Using some of the strongest language yet, the Obama administration said Tuesday that the United States and its allies are keeping all options on the table in their response to increasing violence in Libya directed at citizens protesting a government led by a "crazy" dictator.
Appearing on network morning shows, U.S. Ambassador to the United Nations Susan Rice cast doubt on Qaddafi's sanity and ability to lead and said the international community will continue pressuring Libyan leader Muammar al-Qaddafi with embargos and sanctions until he steps down.
"Any time you have somebody who laughs with American and international journalists while slaughtering his own people, I think they're not only delusional, one has to question their grip on reality," Rice said on NBC's "Today Show," referring to an interview Qaddafi gave Monday to ABC and the BBC.
"We have to assume that we're dealing with somebody who is no longer--if ever was--fit to lead his nation and whose behavior is unpredictable and irrational," Rice added.
The U.N. Security Council passed sanctions against Libya Saturday that included an arms embargo, supplemented by European Union sanctions and U.S. economic action that included a $30 billion seizure of Qaddafi-related assets Monday. But further military measures are still an option.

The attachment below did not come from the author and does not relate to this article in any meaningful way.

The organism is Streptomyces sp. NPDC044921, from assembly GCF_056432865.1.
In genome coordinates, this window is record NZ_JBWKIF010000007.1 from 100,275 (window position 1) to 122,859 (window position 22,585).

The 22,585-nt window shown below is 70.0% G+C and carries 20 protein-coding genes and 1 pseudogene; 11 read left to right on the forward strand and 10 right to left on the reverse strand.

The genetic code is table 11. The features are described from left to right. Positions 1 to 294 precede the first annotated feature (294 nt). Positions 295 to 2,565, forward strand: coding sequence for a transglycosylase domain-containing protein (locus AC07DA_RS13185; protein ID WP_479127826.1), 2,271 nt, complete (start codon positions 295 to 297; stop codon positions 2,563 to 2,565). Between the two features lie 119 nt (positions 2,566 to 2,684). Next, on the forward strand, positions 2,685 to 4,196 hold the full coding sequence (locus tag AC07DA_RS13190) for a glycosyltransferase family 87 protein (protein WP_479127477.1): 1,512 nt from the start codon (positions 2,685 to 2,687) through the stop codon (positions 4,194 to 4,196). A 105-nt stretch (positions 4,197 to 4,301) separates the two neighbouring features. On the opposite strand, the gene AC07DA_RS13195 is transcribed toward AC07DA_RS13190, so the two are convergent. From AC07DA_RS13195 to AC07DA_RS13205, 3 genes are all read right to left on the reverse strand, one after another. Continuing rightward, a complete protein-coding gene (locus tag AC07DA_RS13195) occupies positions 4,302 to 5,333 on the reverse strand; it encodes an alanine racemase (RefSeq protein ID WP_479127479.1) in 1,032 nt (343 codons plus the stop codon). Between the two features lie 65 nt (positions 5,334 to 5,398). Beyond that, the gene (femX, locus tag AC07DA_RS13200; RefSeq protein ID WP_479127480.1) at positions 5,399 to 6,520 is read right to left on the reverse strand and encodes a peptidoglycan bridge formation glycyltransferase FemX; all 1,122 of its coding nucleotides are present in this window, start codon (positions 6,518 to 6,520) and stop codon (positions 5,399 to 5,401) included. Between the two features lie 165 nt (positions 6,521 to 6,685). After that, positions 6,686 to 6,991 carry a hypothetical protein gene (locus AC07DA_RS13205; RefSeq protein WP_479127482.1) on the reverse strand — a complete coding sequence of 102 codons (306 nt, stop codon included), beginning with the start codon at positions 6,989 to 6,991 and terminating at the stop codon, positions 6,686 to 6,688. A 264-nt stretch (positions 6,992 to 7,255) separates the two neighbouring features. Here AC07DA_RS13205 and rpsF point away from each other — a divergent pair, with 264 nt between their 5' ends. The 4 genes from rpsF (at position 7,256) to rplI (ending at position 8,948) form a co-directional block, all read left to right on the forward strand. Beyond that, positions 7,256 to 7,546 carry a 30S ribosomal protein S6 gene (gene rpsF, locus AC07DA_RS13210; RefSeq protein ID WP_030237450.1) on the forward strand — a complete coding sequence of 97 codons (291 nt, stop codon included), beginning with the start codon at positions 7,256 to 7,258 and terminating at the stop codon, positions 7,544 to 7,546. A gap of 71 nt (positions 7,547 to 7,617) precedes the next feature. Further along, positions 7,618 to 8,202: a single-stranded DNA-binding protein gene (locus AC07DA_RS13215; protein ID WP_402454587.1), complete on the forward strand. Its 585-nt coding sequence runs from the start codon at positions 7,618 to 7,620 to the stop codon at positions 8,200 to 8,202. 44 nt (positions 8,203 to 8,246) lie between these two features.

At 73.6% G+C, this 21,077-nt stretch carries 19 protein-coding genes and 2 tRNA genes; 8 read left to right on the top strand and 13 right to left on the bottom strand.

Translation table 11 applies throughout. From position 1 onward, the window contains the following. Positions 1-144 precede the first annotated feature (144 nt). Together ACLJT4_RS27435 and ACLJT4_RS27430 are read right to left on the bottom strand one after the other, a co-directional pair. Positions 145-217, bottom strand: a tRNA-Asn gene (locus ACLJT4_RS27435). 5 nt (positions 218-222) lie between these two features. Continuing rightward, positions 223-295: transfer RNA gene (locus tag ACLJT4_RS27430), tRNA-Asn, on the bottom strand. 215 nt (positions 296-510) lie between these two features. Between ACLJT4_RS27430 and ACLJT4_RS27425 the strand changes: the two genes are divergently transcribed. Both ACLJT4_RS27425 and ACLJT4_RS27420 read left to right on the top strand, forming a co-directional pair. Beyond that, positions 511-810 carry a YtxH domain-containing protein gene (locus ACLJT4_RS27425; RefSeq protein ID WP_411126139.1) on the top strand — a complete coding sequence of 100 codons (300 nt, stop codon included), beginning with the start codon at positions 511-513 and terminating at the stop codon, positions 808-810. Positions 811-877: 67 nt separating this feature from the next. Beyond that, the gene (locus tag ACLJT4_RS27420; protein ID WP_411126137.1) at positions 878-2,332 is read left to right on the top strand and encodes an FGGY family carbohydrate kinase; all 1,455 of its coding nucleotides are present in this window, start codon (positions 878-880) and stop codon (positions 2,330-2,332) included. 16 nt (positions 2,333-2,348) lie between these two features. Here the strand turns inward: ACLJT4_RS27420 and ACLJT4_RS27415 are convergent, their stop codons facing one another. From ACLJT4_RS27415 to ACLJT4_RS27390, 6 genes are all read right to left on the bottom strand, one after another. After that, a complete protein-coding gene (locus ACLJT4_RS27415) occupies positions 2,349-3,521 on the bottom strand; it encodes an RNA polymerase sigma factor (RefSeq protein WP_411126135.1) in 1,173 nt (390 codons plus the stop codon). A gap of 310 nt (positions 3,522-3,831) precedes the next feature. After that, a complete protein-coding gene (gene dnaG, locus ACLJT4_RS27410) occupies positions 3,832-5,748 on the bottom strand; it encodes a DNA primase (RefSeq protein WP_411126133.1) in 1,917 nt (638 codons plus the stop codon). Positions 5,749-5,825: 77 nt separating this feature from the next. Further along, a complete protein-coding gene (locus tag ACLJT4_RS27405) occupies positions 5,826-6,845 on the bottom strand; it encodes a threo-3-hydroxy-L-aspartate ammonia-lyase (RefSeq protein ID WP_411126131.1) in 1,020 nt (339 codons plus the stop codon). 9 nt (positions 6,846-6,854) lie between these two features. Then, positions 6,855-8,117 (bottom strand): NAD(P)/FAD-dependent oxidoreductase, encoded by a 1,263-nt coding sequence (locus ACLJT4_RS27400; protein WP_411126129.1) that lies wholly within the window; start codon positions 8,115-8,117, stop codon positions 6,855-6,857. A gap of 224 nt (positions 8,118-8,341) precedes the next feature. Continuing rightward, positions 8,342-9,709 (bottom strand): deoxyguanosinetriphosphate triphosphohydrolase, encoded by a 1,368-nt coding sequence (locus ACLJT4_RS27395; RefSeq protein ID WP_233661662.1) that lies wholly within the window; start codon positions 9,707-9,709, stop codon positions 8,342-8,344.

"We are in discussion with our allies in NATO and elsewhere about planning for all sorts of military contingencies, including a no-fly zone," Rice said on ABC's "Good Morning America."
But an imposition of such a zone would be "challenging," General James Mattis, commander of U.S. Central Command, said during a Senate Armed Services Committee hearing late Tuesday morning.
"You would have to remove air defense capability in order to establish a no-fly zone," Mattis said. "So no illusions here-it would be a military operation, it wouldn't be just telling people not to fly airplanes."
Despite increasingly unified international condemnation of Qaddafi's regime, Rice said the U.S. is not yet prepared to recognize or arm an opposition government.
"We are in a dialogue with all aspects of Libyan society--civil society leaders, those who oppose the regime. But to be candid, there has not yet coalesced a clear-cut unified opposition, so it's premature at this stage to talk about recognizing or providing any material support to such an opposition," Rice said on ABC.
"We are not going to be in the business of picking leaders or dictating how that transition ought to evolve, so we will be, as we have throughout the region, supportive of the people's aspirations," Rice told NBC.
Meantime, the administration has begun positioning naval assets in the Mediterranean Sea should need arise to provide more humanitarian support to the conflict-ridden nation.